The remaining bits form a sort of half-assed "Caddyshack" wannabe (although it can't even reach the non-heights of "Caddyshack II"). C-Note befriends a young caddy (the outstandingly named Cam Gigandet) with hidden golf skills; the rapper's entourage (including Faizon Love, Finesse Mitchell, and the hideously shrill "View" co-host Sherri "The Earth Is Flat" Shepherd, who manages to remember all her lines, bless her semi-retarded heart) causes havoc at the club by being loud and obnoxious; the caddies (James Avery and Bruce Bruce among them) engage in random, worthless antics; the white folks at the club learn to lighten up; a horse eats a bag of marijuana, then falls over; Jeffrey Jones gets punched in the crotch; etc. The whole thing wraps up with a showdown on the course, with Cummings and a pro ringer facing off against C-Note and the caddy.
The showdown's a complete waste, but then, what did you expect? Earlier on, the script delivers a lengthy set-up showcasing the young caddy's trick shot abilities. The logical step, then, would be to put those skills to use for the finale, with the guy landing a last-chance moment mirroring the earlier trick. But no. Instead, his efforts in the game amount to nothing, and it's up to C-Note to deliver the potentially game-winning stroke. (Cue the out-of-place sports drama anthem and the home movie flashbacks!)
I haven't even mentioned the midget hitmen or the seemingly endless rap video interludes or the unbearable appearance by the terminally unfunny Andy Milonakis, who plays Cummings hip hop-obsessed son. Nor have I mentioned the endless reliance on a loathsome worldview (old white people are stuffy, black people are loud and rude, women are sex objects, gay people are swishy fools, intelligence and dignity should be shoved aside in favor of bling and attitude) that leads to a movie without a single redeeming, or even tolerable, character. Nor have I lamented that this is a movie whose best idea of comedy is to name the villain "Dick Cummings," because, I dunno, Johnson von Orgasm and Insipid Double Entendre were taken.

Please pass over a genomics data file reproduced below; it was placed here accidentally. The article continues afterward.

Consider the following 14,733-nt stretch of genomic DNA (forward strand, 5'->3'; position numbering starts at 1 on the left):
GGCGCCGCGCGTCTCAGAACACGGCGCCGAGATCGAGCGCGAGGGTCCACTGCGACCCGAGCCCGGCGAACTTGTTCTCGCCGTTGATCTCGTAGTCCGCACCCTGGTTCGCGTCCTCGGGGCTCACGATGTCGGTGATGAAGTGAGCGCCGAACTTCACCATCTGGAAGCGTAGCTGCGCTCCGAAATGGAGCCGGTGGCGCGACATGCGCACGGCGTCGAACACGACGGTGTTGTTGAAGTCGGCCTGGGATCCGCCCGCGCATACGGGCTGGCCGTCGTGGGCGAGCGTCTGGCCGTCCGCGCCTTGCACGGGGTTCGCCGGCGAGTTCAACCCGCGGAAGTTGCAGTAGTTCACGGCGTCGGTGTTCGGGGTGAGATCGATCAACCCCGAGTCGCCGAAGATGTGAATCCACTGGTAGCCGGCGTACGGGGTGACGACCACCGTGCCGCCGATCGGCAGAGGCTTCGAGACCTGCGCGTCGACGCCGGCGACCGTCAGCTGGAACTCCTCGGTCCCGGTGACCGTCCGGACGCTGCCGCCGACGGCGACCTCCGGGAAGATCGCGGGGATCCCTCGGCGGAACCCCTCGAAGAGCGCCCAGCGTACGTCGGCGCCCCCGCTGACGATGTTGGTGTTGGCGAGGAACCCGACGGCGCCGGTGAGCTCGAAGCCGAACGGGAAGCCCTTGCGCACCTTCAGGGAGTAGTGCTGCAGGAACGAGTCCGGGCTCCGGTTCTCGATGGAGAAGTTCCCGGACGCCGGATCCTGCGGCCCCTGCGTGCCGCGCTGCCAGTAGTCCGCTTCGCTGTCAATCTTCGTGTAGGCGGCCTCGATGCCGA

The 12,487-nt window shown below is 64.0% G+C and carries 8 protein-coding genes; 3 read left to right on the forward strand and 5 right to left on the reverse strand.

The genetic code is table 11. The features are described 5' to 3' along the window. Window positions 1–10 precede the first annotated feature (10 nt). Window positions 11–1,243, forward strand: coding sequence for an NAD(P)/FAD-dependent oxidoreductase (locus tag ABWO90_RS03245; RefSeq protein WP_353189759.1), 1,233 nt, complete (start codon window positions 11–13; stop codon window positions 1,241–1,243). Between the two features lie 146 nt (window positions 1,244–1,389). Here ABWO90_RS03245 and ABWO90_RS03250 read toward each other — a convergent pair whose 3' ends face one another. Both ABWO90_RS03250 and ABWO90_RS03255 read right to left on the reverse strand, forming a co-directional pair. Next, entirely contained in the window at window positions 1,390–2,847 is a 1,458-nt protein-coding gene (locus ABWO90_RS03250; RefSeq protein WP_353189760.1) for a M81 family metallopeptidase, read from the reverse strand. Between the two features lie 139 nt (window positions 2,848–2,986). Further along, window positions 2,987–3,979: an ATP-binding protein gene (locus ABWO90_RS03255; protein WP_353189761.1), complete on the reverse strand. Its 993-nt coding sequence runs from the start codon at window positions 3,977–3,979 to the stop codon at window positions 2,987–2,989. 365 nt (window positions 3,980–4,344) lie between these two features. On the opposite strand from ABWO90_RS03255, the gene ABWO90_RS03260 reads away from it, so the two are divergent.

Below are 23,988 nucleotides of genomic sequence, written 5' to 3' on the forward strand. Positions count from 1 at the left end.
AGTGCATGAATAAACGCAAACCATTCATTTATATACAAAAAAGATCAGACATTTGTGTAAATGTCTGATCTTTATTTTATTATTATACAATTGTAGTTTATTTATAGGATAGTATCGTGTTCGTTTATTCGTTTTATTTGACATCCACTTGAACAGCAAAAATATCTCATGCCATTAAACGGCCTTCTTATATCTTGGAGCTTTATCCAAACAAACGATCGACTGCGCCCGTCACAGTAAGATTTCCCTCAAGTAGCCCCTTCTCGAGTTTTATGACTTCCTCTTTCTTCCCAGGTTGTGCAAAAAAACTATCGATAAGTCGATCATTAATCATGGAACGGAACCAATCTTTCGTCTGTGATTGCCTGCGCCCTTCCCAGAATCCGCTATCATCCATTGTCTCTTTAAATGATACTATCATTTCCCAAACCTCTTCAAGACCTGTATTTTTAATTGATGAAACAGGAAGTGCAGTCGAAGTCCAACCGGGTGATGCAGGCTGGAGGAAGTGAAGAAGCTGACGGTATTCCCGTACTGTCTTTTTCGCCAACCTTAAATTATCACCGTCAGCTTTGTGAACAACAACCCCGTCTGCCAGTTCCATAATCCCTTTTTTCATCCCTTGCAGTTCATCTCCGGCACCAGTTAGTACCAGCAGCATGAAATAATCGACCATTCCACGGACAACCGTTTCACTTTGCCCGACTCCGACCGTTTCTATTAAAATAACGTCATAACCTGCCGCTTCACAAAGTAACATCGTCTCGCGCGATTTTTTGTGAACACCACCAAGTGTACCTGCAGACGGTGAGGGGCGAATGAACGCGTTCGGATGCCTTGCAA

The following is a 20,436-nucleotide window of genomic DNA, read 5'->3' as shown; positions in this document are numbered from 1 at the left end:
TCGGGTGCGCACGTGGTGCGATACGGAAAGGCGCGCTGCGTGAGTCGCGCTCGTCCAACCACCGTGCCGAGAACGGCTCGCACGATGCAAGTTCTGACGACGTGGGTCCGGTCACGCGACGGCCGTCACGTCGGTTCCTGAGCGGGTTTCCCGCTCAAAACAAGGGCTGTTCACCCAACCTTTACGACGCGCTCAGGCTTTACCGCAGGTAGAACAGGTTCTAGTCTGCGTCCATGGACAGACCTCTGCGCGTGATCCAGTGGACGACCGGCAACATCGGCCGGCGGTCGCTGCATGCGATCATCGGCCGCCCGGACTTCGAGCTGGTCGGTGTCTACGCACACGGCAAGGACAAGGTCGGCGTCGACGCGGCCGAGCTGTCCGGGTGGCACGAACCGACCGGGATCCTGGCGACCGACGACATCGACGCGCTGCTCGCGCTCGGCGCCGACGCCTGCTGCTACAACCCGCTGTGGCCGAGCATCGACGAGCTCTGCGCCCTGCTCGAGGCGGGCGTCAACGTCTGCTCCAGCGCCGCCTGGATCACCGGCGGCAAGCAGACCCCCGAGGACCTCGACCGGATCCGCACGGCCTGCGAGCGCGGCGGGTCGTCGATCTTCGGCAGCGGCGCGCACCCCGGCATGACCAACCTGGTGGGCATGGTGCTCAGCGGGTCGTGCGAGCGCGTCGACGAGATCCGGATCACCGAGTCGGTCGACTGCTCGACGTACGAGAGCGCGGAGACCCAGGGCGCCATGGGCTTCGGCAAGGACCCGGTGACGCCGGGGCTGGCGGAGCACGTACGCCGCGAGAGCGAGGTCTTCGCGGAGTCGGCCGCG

Video & Audio
As expected with a movie this new, the anamorphic widescreen (1.85:1) transfer is quite solid; Paul fills his movie with filler shots of lovely sunsets and lush greens, and the colors pop. However, if you're not watching on a progressive scan system, you'll notice a great amount of aliasing problems and general jaggedness throughout - keep an eye on all that argyle.
The soundtrack, presented in Dolby 5.1, is a workable, problem-free mix, with the constant use of music never overwhelming the dialogue. Optional English and Spanish subtitles are offered.
As mentioned above, Paul appears on a commentary track, along with Faison Love. To their credit, the two discuss the movie's critical reception, with Paul often second guessing potential racial punchlines; he admits the joke in which a dreadlocked Finesse Mitchell feeds weed to a horse probably wasn't a good idea. Love, meanwhile, defends every joke and dismisses any grumblings over racism as coming from stuffy critics who don't know how to laugh. (He insists Alfred Hitchcock once told Ingrid Bergman to not sweat a key scene because "it's only a fucking movie." I wonder if Love was paraphrasing there.) The two spend a lot of time complaining about critics in general (unaware, it seems, that the general public also hates the flick - it currently sits at number two on IMDB's reader poll of the worst movies of all time) while sincerely believing they've made a genuinely funny, well-made motion picture. (They even pause to laugh at their own jokes.) Most depressing is a moment when both insist a tenth-place opening weekend at the box office isn't as bad as it sounds, and at least their movie made more cash than "Daddy Day Camp." It all makes for one of the most delightfully deluded commentaries ever recorded.
A small collection of deleted scenes (4:24 total) reveal that yes, there were scenes bad enough to get cut from "Who's Your Caddy?"
The making-of featurette (14:58) is divided into three short parts. The first and second are both very rambling, with EPK-style interviews sloppily pasted together with behind-the-scenes footage; vague themes include Big Boi learning how to play golf (from the pitifully mismatched editing in the movie, it looks like he never really learned), Faison Love being a hoot on the set (he runs around in between takes with no shirt on! hilarious!!), and everyone being afraid of a scene involving a helicopter. The third section details Our Stories, a new production house from the founder of BET; this film is their debut effort. The company name has a hint of irony to it, as within a year, these folks probably won't be so eager to claim possession of "Who's Your Caddy?"
The movie's trailer (2:20) is also included. A separate set of previews plays as the disc loads; you can skip over them if you choose.
All bonus material is presented in non-anamorphic letterbox.
There's nothing redeeming about "Who's Your Caddy?", unless, I suppose, you count the hours of slackjawed disbelief you'll enjoy while trying to figure out if maybe, just maybe, they all made a movie this horrendous on purpose, you know, as a lark. Then you'll realize, no, the movie just sucks. Skip It.